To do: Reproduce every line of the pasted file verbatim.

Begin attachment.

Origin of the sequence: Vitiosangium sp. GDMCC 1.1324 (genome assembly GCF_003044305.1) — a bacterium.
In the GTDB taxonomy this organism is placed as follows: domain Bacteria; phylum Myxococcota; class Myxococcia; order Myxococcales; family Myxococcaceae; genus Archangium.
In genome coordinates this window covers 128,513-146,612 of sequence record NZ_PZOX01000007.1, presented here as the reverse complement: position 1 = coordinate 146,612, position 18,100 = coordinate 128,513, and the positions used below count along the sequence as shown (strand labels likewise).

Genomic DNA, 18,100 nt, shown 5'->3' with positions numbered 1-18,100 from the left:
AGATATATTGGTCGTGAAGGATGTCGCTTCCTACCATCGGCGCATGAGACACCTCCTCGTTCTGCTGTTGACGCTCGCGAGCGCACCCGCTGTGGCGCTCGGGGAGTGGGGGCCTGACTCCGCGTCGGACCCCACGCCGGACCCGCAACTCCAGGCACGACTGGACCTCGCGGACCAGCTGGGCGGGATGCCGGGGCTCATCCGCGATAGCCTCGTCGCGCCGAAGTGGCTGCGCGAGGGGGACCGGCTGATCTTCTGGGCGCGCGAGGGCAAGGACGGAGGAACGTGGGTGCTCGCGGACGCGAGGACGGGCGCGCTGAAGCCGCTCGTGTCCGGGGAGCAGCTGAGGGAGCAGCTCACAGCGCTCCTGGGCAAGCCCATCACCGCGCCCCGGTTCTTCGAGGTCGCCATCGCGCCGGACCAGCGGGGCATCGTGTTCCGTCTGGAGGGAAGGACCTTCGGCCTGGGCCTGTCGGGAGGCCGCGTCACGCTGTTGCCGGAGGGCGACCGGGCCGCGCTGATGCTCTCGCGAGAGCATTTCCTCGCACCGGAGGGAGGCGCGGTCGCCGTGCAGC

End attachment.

Origin of the sequence: Vitiosangium sp. GDMCC 1.1324 (genome assembly GCF_003044305.1) — a bacterium.
In the GTDB taxonomy this organism is placed as follows: domain Bacteria; phylum Myxococcota; class Myxococcia; order Myxococcales; family Myxococcaceae; genus Archangium.
In genome coordinates this window covers 128,513-146,612 of sequence record NZ_PZOX01000007.1, presented here as the reverse complement: position 1 = coordinate 146,612, position 18,100 = coordinate 128,513, and the positions used below count along the sequence as shown (strand labels likewise).

Genomic DNA, 18,100 nt, shown 5'->3' with positions numbered 1-18,100 from the left:
AGATATATTGGTCGTGAAGGATGTCGCTTCCTACCATCGGCGCATGAGACACCTCCTCGTTCTGCTGTTGACGCTCGCGAGCGCACCCGCTGTGGCGCTCGGGGAGTGGGGGCCTGACTCCGCGTCGGACCCCACGCCGGACCCGCAACTCCAGGCACGACTGGACCTCGCGGACCAGCTGGGCGGGATGCCGGGGCTCATCCGCGATAGCCTCGTCGCGCCGAAGTGGCTGCGCGAGGGGGACCGGCTGATCTTCTGGGCGCGCGAGGGCAAGGACGGAGGAACGTGGGTGCTCGCGGACGCGAGGACGGGCGCGCTGAAGCCGCTCGTGTCCGGGGAGCAGCTGAGGGAGCAGCTCACAGCGCTCCTGGGCAAGCCCATCACCGCGCCCCGGTTCTTCGAGGTCGCCATCGCGCCGGACCAGCGGGGCATCGTGTTCCGTCTGGAGGGAAGGACCTTCGGCCTGGGCCTGTCGGGAGGCCGCGTCACGCTGTTGCCGGAGGGCGACCGGGCCGCGCTGATGCTCTCGCGAGAGCATTTCCTCGCACCGGAGGGAGGCGCGGTCGCCGTGCAGC